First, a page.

facilities here who have long-term leases and a lot of people are looking and saying what about that contract i signed? so there is some concern in the maritime industry that this might have an impact down the road on other businesses and by another token if it's specifically response to special interests street politics then what kind of precedent could that set for future issues on politicians who control the regulatory regulatory process. >> alan thank you. humpback whales are making a comeback. now oil drilling may be a motivating factor to remove some protections. >> reporter: this is monterrey bay. this is one of the prime spots in the world to come look for
the humpback whale. they do amazing stuff. but now the question before the government and national orb orb antic atmospheric organization is whether to take these species off of the endangered list. already these animals regularly swim through the crab traps here. 40 to 60% of these animals carry scars from these traps. will it put them into greater peril to take them off of the list? that's really the question. we'll explore that in greater detail later tonight. the marine corps is investigating a weekend crash in hawaii that killed one person. it went down sunday afternoon at bellos air force station near
honolulu. the military says the aircraft is based at camp pendleton. 21 other people aboard the aircraft were hospitalized. secretary of state john kerry says the u.s. and china could soon impose tougher sanctions against north korea. kerry said the u.s. offered the north a chance for an improved relationship but kerry says north korea is not even close to limiting the nuclear program. >> as we see kim ki-jong engaging in these extraordinary, provocative activities building nuclear weapons against all of the u.n. conventions and everything that we have tried to prevent together with the six-party powers russia china,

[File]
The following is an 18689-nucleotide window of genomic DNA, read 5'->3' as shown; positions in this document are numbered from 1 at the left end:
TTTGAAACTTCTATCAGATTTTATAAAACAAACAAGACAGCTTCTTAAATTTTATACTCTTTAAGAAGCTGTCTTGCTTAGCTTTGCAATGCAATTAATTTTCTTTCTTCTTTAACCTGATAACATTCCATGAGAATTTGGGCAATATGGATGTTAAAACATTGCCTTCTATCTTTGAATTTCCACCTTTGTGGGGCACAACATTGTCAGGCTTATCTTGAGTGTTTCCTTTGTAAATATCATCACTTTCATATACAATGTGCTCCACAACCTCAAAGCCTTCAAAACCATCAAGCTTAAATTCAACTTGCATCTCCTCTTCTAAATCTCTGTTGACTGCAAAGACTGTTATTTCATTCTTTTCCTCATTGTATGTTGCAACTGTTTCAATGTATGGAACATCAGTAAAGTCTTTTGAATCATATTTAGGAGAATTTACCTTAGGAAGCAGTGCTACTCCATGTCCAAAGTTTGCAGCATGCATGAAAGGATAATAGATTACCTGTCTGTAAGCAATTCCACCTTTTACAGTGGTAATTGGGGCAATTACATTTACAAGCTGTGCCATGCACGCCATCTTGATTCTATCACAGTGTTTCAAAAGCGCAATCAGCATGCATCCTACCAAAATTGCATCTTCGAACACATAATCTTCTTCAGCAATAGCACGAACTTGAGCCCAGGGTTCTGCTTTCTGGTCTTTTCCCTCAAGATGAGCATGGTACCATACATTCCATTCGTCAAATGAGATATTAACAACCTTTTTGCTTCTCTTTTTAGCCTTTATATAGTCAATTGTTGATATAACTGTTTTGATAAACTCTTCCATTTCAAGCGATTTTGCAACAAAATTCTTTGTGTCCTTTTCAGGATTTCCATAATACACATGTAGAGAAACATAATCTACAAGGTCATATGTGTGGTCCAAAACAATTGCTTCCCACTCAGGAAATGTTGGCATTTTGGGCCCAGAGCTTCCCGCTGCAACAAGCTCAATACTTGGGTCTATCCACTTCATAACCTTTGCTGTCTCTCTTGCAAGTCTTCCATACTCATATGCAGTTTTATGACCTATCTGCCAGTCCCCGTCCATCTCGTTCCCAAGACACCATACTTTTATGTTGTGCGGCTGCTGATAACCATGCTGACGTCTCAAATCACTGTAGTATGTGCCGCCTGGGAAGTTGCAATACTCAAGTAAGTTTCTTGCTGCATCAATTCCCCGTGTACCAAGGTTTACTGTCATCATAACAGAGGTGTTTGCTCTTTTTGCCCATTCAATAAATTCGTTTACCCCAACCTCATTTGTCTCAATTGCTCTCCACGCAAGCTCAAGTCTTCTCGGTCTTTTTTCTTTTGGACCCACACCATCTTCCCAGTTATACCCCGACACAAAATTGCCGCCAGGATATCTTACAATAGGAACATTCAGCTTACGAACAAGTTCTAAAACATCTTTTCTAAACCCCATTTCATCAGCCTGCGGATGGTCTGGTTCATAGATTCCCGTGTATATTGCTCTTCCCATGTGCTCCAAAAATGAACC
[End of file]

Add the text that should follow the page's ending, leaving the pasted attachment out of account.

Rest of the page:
japan, et cetera. it's dangerous. and nobody quite knows what a reckless person like this fella will do. >> kerry discussed other cyber security and other issues with south korean leaders. harry fawcett has more from seoul. >> reporter: john kerry talked about two recent events in north korea as he referred to the reckless abandon with which the leadership was acting. he said the successful launch of a ballistic missile nine days ago was in flagrant violation of obligations. and the alleged execution of one of the most senior military figures, by form of anti-aircraft fire was the latest in a stories of grizzly, horrendous grotesque executions in public in north korea and he gave a very strong signal that the united states would see
efforts to refer north korea to the international criminal court. and he said iran provided a model in recent successes over the nuclear program. and there has been some change in the language by washington offered in recent months. rather than talking about having first to show concrete evidence of denuclearization he is now talking about the leadership sending a signal that is willing to engage seriously on denuclearization. there has always been word from north korea saying that the president of south korea was a viper. >> the european union says it is prepared to use military force to try to slow the flood of migrants trying to cross the mediterranean. under a plan approved today, the
e.u. says it will target the boats used by human traffickers. the e.u. says corroboration with libya where many smugglers will be based will be vital. but the e.u. said the crackdown could begin next month. the president of burundi is shaking up his government after last week's failed coup attempt. today he fired three members of his cabinet, including his defense minister. demonstrators were back on the streets protesting the third term in office. >> reporter: it's interesting watching people hear the news on the local radio station about the new appointments. they knew that the president was going to make changes if he survived an attempted coup. but the new defense minister is a civilian not someone who necessarily knows about military matters. so they are now asking what is the game? what is the long-term plan? most of them seem to understand